“We understand that we each may have legal rights as a result of our marriage and that by signing this petition we may be giving up those rights.”
This is pretty significant language, and ought to make one stop and think before pursuing this type of dissolution. Here is where you need to consult with an experienced, dedicated family law attorney. They will be able to tell you if this “simple” route is really the path to disaster. You may want to rethink this solution, especially if there are significant assets and such things as retirement benefits involved.
Getting Divorced By Uncontested Dissolution
This type of dissolution occurs when the spouses have decided on getting divorced and have been able to come to agreement about most everything, including parenting responsibilities, time-sharing with the children, alimony, property division and allocation of debts. This agreement may have come about through negotiation or even mediation, but the end result is there is an agreement between the parties.
In addition to filing the Petition for Dissolution, the parties also need to file a Parenting Plan for the children, a Marital Settlement Agreement regarding the property and debt division and a few other items. The court will then review the paperwork and either approve or modify the agreements. Generally, the courts will leave the agreements intact as long as the assets and debts are equitably divided and the parenting plan is reasonable and in the best interest of the child.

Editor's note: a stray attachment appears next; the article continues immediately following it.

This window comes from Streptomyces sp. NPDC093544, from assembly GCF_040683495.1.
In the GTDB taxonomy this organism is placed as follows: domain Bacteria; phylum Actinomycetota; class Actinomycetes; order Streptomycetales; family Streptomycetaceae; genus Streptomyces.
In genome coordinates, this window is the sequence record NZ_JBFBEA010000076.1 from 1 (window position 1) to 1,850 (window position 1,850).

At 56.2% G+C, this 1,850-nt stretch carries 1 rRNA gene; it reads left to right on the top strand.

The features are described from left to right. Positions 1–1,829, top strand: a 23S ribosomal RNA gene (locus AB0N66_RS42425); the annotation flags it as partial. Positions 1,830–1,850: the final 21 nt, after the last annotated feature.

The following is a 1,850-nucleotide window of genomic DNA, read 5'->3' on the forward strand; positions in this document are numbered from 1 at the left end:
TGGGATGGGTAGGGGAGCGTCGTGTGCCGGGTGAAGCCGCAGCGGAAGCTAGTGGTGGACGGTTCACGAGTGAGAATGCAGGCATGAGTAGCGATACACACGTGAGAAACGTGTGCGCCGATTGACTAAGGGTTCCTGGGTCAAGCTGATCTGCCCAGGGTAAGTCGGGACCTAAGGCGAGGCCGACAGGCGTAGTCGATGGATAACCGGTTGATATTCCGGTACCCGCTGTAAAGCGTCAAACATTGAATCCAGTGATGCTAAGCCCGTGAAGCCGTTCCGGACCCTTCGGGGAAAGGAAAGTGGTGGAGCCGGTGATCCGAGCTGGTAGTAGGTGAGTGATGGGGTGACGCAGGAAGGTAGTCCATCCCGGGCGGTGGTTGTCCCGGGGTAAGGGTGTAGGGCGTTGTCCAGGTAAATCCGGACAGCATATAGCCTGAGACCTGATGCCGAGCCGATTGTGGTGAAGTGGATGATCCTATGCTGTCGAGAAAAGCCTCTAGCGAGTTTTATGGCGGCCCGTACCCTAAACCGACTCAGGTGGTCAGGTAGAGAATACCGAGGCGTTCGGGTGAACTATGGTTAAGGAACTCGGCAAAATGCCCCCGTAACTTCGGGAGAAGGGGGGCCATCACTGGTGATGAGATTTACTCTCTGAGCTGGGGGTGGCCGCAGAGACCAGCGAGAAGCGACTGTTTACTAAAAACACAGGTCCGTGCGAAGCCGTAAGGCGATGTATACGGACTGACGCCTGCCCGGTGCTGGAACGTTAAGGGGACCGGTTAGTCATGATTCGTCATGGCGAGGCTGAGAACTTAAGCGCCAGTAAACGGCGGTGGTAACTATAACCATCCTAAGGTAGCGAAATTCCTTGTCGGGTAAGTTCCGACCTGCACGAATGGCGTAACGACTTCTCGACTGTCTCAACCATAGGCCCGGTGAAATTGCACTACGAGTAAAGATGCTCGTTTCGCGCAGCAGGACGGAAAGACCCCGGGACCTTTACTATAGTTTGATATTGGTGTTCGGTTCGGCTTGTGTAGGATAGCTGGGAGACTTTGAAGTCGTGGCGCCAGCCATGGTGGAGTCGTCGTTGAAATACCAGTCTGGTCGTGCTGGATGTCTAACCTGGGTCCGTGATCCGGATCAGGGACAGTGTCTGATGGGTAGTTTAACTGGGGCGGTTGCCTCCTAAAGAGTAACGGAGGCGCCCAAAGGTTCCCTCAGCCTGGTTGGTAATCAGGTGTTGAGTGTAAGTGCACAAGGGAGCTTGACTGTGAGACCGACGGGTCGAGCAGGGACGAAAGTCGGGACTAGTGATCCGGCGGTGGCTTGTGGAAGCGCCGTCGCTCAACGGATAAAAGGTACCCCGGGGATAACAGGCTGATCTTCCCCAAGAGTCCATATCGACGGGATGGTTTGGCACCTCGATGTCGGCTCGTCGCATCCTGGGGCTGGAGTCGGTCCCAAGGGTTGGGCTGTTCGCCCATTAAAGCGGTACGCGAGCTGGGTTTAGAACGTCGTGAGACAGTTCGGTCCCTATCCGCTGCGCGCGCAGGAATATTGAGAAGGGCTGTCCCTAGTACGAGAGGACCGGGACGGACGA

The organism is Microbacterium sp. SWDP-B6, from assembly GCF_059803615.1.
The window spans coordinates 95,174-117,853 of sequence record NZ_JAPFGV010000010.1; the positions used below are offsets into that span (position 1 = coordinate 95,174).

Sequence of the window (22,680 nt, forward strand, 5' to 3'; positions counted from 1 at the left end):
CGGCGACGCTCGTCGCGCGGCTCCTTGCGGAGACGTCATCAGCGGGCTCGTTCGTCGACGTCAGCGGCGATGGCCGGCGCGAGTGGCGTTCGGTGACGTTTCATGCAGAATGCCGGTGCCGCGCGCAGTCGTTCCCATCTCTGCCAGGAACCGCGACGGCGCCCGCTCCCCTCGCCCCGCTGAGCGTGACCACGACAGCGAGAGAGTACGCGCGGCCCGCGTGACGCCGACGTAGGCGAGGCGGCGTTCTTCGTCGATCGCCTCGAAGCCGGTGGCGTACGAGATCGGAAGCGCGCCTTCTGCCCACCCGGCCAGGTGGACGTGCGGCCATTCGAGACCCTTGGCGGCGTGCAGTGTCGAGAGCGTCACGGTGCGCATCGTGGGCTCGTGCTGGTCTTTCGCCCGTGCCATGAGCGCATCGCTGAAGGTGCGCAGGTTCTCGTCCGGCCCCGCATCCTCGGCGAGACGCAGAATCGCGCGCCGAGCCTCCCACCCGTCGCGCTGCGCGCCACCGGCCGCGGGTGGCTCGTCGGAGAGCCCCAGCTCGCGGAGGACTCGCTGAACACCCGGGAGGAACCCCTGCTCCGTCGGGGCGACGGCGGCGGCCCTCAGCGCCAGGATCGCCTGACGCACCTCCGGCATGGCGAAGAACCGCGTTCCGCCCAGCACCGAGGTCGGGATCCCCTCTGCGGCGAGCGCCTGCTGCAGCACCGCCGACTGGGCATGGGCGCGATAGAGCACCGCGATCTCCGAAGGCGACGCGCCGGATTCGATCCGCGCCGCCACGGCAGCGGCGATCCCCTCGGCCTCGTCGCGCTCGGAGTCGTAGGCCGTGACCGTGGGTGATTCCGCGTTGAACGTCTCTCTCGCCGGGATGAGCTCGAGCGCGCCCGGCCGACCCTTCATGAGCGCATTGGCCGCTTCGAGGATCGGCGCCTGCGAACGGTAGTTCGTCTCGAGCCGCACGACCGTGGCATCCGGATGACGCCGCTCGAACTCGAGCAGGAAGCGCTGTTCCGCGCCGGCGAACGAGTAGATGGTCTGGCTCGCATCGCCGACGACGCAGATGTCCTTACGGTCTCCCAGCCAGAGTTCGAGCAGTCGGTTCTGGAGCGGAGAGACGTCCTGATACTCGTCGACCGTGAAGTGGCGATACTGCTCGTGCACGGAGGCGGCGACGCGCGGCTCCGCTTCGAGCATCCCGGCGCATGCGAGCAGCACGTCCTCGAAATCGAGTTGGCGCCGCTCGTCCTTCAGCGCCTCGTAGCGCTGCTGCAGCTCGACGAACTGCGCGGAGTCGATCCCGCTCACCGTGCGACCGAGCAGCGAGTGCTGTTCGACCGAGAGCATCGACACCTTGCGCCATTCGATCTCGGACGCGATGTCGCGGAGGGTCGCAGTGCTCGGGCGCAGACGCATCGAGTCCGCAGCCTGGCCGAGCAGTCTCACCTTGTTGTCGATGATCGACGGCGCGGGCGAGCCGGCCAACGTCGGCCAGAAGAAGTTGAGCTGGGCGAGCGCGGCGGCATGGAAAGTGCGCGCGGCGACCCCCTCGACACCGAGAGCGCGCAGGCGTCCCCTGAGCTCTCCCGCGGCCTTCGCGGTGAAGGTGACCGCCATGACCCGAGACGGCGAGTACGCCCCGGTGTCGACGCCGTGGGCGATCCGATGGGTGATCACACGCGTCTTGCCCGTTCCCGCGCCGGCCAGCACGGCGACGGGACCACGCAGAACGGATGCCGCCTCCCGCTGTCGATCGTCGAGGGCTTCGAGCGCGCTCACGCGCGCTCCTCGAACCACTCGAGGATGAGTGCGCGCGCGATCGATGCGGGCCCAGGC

Although one attorney cannot represent both parties in the dissolution, one spouse’s attorney may prepare all the paperwork and then forward it to the other spouse for their attorney to review. Obviously, this approach works best when both sides are in agreement on everything. The ethical consideration is that one attorney cannot be an advocate for both sides in a dissolution, which makes sense – you want your attorney to be on your side, ensuring your rights are being protected.
A Final Word On Getting Divorced – Don’t Be “Penny-Wise and Pound-Foolish”
While there are situations where the simplified process will work for divorcing parties, most of the time it is best to use an experienced, dedicated, knowledgeable attorney. There are so many different factors in assessing a dissolution of marriage that you need to be sure you are protected and obtain the most equitable settlement possible. If there are children involved, an uncontested method in getting divorce may be the easiest to conduct, but even with these, there are considerations that you may not have thought about. You want to be sure that your dissolution is leaving you in the best possible situation, and not be settling for less than is your due just because it may be cheaper. People often find that trying to go it alone due to cost considerations leaves them in a much worse position than they would have been in otherwise.
If you or someone you know is thinking about getting divorced, they need to consult with a dedicated family law attorney who will help protect their rights.